Books before food (and any sort of comfortable life).
Summary: Think vampires are romantic, sexy, and powerful? Think again. Vampires are dead. And unless they want to end up staked, they have to give up fanging people, admit their addiction, join a support group, and reform themselves. Nina Harrison, fanged at fifteen and still living with her mother, hates the Reformed Vampire Support Group meetings every Tuesday night. Even if she does appreciate Dave, who was in a punk band when he was alive, nothing exciting ever happens. That is, until one of the group’s members is mysteriously turned to ashes…and suddenly they’re all under threat. That’s when Nina decides to prove that every vampire on earth isn’t a weak, pathetic loser. With Nina and Dave at the helm, the misfit vampires ban together to track down the culprit — and soon find themselves up against some gun-toting werewolf traffickers who’ll stop at nothing. Can a bunch of feeble couch potatoes win a fight like this?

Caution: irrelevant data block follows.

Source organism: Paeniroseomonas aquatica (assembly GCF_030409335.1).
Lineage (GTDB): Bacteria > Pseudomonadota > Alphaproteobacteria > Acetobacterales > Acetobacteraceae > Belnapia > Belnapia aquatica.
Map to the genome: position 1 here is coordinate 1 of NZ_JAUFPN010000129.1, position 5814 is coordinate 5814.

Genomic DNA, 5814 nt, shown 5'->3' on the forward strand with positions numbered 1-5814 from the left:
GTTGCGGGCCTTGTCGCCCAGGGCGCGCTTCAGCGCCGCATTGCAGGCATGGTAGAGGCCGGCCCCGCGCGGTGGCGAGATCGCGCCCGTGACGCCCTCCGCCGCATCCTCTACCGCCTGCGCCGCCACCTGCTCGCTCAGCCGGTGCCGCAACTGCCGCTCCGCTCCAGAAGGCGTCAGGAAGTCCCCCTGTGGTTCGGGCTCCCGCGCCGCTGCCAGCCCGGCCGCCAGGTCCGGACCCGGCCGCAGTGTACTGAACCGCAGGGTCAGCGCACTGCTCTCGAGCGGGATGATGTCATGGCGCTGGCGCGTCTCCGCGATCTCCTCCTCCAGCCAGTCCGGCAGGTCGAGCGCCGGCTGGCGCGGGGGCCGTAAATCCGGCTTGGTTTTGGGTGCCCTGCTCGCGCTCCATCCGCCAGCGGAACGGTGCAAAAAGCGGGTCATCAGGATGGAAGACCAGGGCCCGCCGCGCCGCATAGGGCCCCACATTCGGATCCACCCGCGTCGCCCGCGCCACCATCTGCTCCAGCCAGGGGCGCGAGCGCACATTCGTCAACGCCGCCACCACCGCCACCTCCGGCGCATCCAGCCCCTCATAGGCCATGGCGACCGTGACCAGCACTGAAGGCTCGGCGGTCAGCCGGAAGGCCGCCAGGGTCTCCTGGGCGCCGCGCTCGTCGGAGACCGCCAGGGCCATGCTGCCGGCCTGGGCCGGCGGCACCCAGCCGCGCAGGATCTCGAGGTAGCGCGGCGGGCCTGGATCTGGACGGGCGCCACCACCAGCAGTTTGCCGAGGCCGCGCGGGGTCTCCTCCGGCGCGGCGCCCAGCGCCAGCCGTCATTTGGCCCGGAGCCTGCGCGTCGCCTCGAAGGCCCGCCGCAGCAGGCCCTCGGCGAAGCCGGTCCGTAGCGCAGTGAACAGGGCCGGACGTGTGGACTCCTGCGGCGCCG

This book will take you on a witty ride, to say the least. If the title doesn’t wrangle you in, then the concept of the book certainly will. I don’t think I’ve ever seen a book quite like this; Catherine Jinks is a unique character. Taking away all of the vampire clichés and creating something that is simple, yet distinguishable from other vampire fiction, is something that Jinks has done exceptionally well. The characters are wonderfully inventive, and they’re surprisingly relate-able. The character that I found most humorous was none other than Father Ramon, the priest that holds the support group. They treat him like a freakin’ lackey; it’s funny as heck. I guess I just find it mostly ironic. Haha. I also loved the werewolf Reuben — he was like ADHD doubled. I guess that’s what happens when you’r body has the power to shift into a creature twice your size. This book is for people who wouldn’t be caught dead with a copy of Twilight.